Sow one sort of flower seeds or tomatoes per pot, label them, then sprinkle a gentle dusting of horticultural vermiculite or sifted seed compost excessive , simply enough to barely cover the seeds but not more. In case you sow too deep they won’t arise. Next stand the pots in an inch of tepid water for 10 minutes until the moisture soaks to the skin.

When this changes colour you’ll know they’re done. Place them within the propagator or on a drip-tray on a bright windowsill over a radiator and wait. Depending what kind they’re seeds may germinate in days or even weeks.

When the seedlings are sufficiently big to address, usually more than one weeks when they germinate, prick them out into trays or small individual pots. They’re on the right stage when the primary pair of seed-leaves has opened out and the primary or second true leaf has sprouted in between them.

By sowing now you’ll have half-hardy flowers and young tomatoes at just the perfect stage to plant out in mid-to-late May. It’s also the time your central heating goes off so you’ve made good use of “free heat” for your windowsills.

Golden stars: Alan Titchmarsh on growing miniature daffodils and narcissi

Go along in your local nursery or garden centre right away and you’ll find potfuls of them bursting into flower and able to be transferred on your garden or into tubs, containers and windowboxes to bring instant colour right as much as the home.

Without a doubt, the preferred variety is ‘Tête-a-tête’ with its nodding bright yellow flowers which can be often (but not always) carried in pairs – hence the name. The explanation this variety is so popular is that it’s incredibly reliable and keeps arising and flowering its socks off year after year, unlike a few of those massive daffs that appear to supply nothing greater than grassy foliage after many years. (It truly is usually the fault of shallow planting or spring drought – no chance of the latter this year).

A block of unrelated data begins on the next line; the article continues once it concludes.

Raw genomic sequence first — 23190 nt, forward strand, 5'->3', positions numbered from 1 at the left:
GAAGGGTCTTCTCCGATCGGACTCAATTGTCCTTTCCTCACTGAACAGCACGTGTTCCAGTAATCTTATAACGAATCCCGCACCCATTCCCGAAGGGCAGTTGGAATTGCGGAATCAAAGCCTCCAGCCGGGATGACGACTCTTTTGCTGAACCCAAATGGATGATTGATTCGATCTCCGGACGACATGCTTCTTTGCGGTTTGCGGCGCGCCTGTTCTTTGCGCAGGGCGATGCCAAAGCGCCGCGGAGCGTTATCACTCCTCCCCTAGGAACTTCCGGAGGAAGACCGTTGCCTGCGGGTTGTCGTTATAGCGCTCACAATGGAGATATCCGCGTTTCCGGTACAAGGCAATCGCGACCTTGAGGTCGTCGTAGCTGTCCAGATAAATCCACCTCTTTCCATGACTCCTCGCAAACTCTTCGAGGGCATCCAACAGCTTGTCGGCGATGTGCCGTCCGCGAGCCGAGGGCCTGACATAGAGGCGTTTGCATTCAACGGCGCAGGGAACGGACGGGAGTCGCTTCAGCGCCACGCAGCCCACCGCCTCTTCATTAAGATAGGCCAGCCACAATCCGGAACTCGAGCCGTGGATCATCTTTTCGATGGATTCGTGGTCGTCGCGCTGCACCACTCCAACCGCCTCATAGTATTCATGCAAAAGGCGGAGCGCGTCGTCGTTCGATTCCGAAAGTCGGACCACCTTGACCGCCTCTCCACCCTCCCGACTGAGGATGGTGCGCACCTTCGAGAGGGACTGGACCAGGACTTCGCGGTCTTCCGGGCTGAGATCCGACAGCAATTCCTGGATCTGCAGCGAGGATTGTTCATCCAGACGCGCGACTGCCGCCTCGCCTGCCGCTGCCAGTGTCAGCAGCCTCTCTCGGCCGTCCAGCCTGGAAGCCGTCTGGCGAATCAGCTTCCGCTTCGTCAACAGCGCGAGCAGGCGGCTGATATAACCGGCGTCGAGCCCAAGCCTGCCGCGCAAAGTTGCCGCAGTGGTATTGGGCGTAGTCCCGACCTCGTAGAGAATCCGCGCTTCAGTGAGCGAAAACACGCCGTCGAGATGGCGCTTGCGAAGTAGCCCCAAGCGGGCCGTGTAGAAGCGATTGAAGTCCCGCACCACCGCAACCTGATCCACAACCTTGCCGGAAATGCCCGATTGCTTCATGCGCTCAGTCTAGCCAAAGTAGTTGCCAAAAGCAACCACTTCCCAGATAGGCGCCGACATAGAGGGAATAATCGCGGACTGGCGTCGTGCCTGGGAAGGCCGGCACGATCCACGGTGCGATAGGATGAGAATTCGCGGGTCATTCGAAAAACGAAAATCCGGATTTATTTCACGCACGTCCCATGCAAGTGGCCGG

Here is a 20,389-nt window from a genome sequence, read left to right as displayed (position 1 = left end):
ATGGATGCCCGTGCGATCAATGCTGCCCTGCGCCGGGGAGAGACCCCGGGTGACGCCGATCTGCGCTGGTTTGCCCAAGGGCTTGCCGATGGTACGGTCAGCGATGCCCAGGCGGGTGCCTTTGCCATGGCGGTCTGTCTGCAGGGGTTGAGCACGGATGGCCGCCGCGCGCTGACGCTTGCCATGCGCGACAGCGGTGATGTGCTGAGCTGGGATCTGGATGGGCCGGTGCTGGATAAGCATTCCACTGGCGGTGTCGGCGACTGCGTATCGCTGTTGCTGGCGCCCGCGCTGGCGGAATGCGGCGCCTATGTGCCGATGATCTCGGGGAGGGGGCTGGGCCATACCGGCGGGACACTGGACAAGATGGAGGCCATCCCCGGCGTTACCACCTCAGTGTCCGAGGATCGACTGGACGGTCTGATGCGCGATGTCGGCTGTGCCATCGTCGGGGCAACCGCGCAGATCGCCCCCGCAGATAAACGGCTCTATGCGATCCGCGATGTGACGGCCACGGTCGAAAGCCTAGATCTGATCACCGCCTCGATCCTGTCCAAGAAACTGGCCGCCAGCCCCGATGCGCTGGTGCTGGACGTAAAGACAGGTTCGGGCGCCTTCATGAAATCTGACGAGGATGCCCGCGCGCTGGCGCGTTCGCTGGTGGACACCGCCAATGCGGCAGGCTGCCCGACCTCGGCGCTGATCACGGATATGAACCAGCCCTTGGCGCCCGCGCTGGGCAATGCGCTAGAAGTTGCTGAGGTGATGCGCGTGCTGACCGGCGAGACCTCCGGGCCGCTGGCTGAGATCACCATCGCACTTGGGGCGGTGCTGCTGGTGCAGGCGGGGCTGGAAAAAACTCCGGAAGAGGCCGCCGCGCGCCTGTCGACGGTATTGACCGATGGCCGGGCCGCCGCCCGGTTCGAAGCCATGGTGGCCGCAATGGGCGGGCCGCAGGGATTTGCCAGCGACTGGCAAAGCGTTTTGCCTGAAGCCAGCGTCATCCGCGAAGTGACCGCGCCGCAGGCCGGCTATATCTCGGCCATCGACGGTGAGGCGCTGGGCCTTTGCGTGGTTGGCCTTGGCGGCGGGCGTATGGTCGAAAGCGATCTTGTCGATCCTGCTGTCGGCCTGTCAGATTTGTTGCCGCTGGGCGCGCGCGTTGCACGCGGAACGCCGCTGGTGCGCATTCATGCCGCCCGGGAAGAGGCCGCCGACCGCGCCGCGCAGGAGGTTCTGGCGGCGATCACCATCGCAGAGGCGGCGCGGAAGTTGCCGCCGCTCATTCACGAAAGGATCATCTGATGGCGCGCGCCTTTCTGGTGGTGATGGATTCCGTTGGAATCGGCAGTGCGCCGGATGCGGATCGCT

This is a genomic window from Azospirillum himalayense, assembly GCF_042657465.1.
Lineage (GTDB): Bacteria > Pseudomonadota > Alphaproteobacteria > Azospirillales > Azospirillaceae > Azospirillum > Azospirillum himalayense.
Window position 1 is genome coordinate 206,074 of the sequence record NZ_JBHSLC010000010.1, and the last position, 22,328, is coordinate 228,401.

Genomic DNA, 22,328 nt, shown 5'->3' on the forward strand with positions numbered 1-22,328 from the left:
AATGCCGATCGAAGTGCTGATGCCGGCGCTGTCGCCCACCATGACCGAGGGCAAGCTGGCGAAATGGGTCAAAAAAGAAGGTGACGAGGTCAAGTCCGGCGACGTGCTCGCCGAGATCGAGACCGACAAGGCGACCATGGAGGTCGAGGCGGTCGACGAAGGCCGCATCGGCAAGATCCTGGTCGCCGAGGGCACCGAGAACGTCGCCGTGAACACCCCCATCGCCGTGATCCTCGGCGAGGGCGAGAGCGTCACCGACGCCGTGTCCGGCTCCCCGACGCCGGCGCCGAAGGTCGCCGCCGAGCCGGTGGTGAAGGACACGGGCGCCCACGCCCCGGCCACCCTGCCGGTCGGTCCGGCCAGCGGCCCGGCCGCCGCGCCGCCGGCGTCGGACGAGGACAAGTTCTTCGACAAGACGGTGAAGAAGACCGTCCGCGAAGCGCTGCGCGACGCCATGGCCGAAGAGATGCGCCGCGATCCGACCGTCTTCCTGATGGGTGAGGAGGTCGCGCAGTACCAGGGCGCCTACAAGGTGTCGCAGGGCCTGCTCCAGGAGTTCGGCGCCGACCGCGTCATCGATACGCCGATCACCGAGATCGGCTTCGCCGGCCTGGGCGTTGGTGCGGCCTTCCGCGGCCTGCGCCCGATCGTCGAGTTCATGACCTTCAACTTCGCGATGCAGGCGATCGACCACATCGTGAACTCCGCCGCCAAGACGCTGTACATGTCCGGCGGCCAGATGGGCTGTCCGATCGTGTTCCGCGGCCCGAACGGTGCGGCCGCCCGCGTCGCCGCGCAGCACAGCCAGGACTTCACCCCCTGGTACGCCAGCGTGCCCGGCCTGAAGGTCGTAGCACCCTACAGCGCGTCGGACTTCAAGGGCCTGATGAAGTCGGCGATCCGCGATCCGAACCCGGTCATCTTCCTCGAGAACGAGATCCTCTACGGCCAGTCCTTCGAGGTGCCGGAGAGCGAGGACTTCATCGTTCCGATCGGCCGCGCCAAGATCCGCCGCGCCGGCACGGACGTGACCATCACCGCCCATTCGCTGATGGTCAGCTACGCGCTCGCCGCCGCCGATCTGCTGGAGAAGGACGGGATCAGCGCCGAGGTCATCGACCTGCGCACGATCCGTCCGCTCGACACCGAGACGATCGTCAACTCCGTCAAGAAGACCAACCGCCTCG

I have three large tubs containing olive trees. They sit alongside my shed and to cheer them up just a little I planted ‘Tête-a-tête’ narcissi inside the surrounding soil a terrific seven or eight years ago. I do nothing to them, rather then watering the olives in summer and (after I remember) adding a drop of liquid feed – but that’s rare. Within the root-ridden earth the narcissi erupt each spring to offer me a flower show that i actually don’t deserve.

The other wonderful thing about dwarf narcissi is they suit the size of small gardens and aren’t bowed down by snow and rain as are the bigger daffs like ‘King Alfred’ and ‘Carlton’, which always seem martyrs to slug and snail damage.  

The time to plant dwarf narcissi is in autumn, but all of us forget, often times, where the gaps are in our beds and borders, so buying about a which can be about to flower of their small pots straight away is a forgiveable sin. 

It allows us to liven up dreary patches of bare earth.

When you plant them within the garden, do you should definitely set them deeper than within the pots (when the bulbs are almost level with the outside of the compost). Set them a great two or three inches deeper. Their leaves will extend and the bulbs will flower more reliably in years to come.

Seek out any varieties on offer. Among my favourites are ‘Little Witch’, ‘Jenny’ and ‘Jetfire’, and none of them will cost you an arm and a leg. If there are spare pockets of earth on your garden, don’t leave them of their sorry state: add just a little instant spring sunshine inside the sort of miniature daffs and narcissi. You’ll never regret it.

Don’t miss Alan’s gardening column today and each day within the Daily Express. For additional information on his range of gardening products, visit

Out & About: Take part Garden Re-Leaf Day to elevate funds for children’s hospice gardens

The actors have recorded a round of questions for an audio quiz that garden nurseries could be running as customer events in the course of the annual fund-raising weekend.

Garden Re-Leaf is in aid of Greenfingers, the nationwide charity devoted to building gardens in children’s hospices across the UK.

Since 2012 Garden Re-Leaf Day participants have donated greater than £116,000 to the charity, funding several life-enhancing hospice gardens.

Now it aims to assist Greenfingers’ Rosy Cheeks’ entice raise £750,000 over two years to fund not less than 10 more hospice gardens with the intention to give children and families who use the hospices a possibility to spend time together outdoors.

Many garden product and plant brands also are offering special offers and promotions at garden centres nationwide to aid raise further funds.

Alan Titchmarsh, one of many first to support Garden Re-Leaf Day before its launch in 2012, said: “You’ve heard of Comic Relief and Sports Relief… now the garden industry has its own version, Garden Re-Leaf. It can become the most important event within the gardening calendar.”